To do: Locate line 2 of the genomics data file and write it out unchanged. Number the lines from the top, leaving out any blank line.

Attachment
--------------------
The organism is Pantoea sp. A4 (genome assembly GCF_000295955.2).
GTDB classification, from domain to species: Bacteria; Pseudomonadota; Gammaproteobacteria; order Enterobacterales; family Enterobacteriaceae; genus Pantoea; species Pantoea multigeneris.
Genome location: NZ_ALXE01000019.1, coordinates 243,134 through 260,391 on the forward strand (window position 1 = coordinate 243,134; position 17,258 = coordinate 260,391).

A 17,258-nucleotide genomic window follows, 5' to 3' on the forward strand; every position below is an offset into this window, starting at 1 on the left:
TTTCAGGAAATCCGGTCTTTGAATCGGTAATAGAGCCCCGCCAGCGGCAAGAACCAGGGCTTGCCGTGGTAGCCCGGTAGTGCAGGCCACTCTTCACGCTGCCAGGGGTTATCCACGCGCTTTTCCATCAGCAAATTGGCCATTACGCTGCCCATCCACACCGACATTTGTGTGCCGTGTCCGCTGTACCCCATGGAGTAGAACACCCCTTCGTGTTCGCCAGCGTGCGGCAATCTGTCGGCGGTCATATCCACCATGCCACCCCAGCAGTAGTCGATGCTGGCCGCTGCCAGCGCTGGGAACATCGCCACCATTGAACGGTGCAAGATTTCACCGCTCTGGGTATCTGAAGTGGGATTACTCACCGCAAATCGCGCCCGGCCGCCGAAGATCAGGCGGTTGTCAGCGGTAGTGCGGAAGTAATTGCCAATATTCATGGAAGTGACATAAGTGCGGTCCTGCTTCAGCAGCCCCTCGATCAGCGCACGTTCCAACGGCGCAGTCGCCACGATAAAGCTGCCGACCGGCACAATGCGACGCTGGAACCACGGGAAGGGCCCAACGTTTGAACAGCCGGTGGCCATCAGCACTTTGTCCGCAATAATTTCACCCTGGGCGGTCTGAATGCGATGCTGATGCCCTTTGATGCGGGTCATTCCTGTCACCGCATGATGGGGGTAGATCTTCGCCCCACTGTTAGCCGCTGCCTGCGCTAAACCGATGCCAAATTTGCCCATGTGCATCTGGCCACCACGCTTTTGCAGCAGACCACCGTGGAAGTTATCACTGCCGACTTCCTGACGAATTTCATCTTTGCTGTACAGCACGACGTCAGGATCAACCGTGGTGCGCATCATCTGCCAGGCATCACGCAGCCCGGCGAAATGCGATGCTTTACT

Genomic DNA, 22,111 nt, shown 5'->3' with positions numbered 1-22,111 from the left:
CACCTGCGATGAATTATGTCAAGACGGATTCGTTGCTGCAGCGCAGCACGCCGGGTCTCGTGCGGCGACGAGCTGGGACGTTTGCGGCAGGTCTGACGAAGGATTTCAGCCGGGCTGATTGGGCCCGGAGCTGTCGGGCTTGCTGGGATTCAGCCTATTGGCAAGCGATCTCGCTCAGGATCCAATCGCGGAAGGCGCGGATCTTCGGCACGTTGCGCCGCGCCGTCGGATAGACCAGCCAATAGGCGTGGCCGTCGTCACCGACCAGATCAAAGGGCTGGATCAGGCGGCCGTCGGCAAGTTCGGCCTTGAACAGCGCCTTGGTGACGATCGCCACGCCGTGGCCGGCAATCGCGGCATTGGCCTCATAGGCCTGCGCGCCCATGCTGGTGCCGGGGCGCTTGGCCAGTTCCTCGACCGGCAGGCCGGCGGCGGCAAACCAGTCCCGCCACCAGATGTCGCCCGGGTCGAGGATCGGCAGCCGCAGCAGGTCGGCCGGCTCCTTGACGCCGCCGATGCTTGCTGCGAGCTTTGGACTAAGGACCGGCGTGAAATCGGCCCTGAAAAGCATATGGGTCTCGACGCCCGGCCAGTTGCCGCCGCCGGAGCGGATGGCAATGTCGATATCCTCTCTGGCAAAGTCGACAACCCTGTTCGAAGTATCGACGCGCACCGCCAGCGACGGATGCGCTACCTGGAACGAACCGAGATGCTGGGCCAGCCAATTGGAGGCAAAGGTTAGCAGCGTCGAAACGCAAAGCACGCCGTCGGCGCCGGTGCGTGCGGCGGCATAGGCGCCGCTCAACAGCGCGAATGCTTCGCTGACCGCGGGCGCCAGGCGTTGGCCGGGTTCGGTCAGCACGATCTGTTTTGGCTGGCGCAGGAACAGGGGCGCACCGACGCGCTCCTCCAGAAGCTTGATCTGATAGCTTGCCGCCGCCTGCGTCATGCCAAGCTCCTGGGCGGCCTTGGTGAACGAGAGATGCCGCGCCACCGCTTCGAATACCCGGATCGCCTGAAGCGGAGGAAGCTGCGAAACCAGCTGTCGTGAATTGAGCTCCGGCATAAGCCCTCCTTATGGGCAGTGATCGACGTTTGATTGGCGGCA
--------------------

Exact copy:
GTDB classification, from domain to species: Bacteria; Pseudomonadota; Gammaproteobacteria; order Enterobacterales; family Enterobacteriaceae; genus Pantoea; species Pantoea multigeneris.